How can you set Safari to warn you each time you access an insecure wireless connection?

RomanZ

The first time you access an insecure internet connection, Safari warns you, but I can't figure out how to set up a warning for subsequent time. I travel to Chicago pretty often, and there are a networks that I use with my iPad (sometimes at Starbucks, I hang my head and admit). I have had a couple of times when "Free Wi-Fi" popped up at places I know good and darn well there is no free Wi-Fi, so my assumption is that someone is trolling for a connection to hijack. A little later, I came back to the same location, and there was no warning even though the same "Free Wi-Fi" was still there. I'm usually pretty careful, but I worry about not noticing sometime when I've got something on my mind. I can't figure out how to change settings so that the same unsecured connection generates a security certificate warning on subsequent occasions. Is there a way to change this?

Topic: Security
Answer this Question

Answers

2 total
jimlynch
Vote Up (15)

Here's what Apple has to say about identifying secure sites in Safari:

Safari 5.1 (OS X Lion): Identify secure websites
http://support.apple.com/kb/PH5018

"When you use a website that handles private or financial information, make sure the website is secure.

Look for a lock icon
A lock icon at the top of the Safari window or in the address field means that the website has a certificate. This indicates to Safari that it’s a legitimate website and that information you exchange with it will be encrypted.

To view the contents of a website’s certificate, click the lock icon.

For more information about certificates, see:

Certificates and secure websites

Check the address
Make sure the website’s address begins with “https” (instead of “http”).

Use a secure connection, if available
If the website is not secure, you may have been given a choice between a secure and an insecure connection when logging in to the site. Go back to the page where you logged in and check for a link to a secure login. Even if you don’t plan to view private information, it’s best to use a secure login whenever possible to ensure that your login information and any other information you send is encrypted."

blackdog
Vote Up (13)

 

The problem is that even if you go through a secure network connection (SSL or TSL), you can still be using a insecure WiFi connection.  If I was a black hat kind of guy, I would set up an open WiFi in the same area as a coffee shop or some other place that traditionally has free WiFi and sit back and sip my espresso while I intercept your data.  The way Safari warns you about the insecure WiFi connection, you only get a single security certificate warning for THAT connection.  So if you come to the same coffee shop in the morning and afternoon, you will be warned in the morning, but I would have a good chance of snagging you in the afternoon if you weren't paying attention.  Sorry to tell you this, but as far as I know, you can't adjust the settings in IOS or Safari to warn you each time.  I would set a mental red flag every place I saw a WiFi with a name like "Free WiFi" and avoid it like the plague unless I was absolutely certain it was legit.  Even then, I would avoid it like the common cold, but I'm a little paranoid.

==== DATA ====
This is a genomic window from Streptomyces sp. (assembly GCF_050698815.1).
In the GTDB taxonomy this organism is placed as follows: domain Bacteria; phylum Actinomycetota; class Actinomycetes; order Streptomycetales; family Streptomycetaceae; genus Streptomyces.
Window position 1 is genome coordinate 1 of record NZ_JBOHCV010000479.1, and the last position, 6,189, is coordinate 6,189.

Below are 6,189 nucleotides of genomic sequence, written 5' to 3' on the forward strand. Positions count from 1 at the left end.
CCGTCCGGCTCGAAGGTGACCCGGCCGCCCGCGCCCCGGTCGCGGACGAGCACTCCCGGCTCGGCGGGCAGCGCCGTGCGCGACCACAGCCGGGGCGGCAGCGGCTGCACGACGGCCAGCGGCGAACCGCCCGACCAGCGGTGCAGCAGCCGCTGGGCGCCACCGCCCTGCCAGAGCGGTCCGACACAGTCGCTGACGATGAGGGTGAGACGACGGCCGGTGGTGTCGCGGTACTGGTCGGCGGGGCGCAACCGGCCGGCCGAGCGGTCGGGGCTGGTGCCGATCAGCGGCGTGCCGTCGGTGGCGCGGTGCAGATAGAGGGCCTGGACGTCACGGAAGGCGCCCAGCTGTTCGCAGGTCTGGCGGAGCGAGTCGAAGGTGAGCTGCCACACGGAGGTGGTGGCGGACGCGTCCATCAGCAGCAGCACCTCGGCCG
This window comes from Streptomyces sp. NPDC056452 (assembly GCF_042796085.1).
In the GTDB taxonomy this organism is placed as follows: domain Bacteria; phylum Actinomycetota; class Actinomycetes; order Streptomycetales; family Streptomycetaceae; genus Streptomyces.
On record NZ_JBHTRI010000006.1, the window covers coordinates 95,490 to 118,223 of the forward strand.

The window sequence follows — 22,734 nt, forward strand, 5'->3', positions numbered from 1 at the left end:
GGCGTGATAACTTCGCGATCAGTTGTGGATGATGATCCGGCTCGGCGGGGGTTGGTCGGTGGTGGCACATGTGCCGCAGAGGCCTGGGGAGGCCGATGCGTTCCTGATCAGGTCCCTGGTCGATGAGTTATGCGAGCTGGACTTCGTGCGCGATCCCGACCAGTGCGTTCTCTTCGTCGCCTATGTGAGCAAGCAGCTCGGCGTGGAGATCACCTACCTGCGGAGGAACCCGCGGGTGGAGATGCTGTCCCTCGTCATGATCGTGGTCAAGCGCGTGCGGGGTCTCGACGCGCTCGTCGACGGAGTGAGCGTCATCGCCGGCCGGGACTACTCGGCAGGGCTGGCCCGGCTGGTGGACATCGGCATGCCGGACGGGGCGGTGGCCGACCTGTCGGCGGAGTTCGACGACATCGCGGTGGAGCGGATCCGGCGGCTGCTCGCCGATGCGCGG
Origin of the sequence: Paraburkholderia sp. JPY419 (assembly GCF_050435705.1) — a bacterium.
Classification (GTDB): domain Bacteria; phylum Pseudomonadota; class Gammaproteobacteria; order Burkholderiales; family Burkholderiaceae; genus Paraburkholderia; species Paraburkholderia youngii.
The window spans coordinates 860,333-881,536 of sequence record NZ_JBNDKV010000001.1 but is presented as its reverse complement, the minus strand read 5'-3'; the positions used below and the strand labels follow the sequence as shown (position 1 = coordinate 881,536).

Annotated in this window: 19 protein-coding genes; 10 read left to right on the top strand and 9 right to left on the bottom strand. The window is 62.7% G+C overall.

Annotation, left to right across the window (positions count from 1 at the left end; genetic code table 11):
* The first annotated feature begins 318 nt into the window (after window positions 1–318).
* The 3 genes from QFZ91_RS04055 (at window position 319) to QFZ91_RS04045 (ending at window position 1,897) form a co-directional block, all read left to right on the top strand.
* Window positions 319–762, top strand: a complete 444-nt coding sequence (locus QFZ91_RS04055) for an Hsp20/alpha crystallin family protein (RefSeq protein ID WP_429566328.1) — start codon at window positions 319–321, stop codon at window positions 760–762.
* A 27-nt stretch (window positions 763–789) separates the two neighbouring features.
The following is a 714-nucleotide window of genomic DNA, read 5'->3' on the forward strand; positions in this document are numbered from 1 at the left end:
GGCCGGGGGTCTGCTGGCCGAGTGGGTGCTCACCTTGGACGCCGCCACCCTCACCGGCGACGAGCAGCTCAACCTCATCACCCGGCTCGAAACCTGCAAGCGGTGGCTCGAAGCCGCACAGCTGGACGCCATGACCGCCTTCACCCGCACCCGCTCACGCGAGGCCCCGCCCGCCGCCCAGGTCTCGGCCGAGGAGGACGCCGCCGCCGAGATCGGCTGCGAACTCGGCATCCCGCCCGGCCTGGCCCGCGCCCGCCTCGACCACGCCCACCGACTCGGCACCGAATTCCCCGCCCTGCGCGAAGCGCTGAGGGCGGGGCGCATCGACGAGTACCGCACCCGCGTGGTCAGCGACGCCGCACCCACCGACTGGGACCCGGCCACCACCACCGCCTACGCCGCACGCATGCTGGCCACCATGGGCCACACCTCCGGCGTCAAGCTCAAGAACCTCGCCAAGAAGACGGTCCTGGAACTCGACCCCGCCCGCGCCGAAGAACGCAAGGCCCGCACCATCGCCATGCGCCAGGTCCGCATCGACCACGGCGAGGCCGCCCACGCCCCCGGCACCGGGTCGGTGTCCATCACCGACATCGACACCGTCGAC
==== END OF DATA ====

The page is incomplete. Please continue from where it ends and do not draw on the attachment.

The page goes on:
Ask a question

Join Now or Sign In to ask a question.
An open-source project has released the first free application for the iPhone that scrambles voice calls, which would thwart government surveillance or eavesdropping by hackers.
Symantec's Endpoint Protection product has three zero-day flaws that could allow a logged-in user to move to a higher access level on a computer, according to a penetration testing and training company.
Now that BlackBerry has fallen significantly behind Apple and Google in the race to offer features and third-party apps for its smartphones, the company is concentrating on providing devices that, it claims, have the strongest available security -- the killer feature for the enterprise.
Today's hotels are unfortunately vulnerable to types of attempted fraud. Here's how to keep data safe when you travel.
U.S. Senator Patrick Leahy has introduced a new version of a bill to rein in the National Security Agency's bulk collection of U.S. phone records in an effort to strengthen legislation that passed the House of Representatives this year.
The IT infrastructure of the National Research Council of Canada was recently compromised by highly sophisticated Chinese state-sponsored hackers, the Canadian government said Tuesday.
The majority of Android devices currently in use contain a vulnerability that allows malware to completely hijack installed apps and their data or even the entire device.
U.S. and EU privacy and consumer groups called on privacy regulators to stop Facebook's plans to gather the Internet browsing patterns of its users while they visit other sites.
A configuration problem in Facebook's popular Instagram application for Apple devices could allow a hacker to hijack a person's account if they're both on the same public Wi-Fi network.
Questions abound over sites authenticating users via identities established through social networks, Yahoo Ponemon Institute survey shows.
Join us:
Facebook

Twitter

Pinterest

Tumblr

LinkedIn

Google+

randomness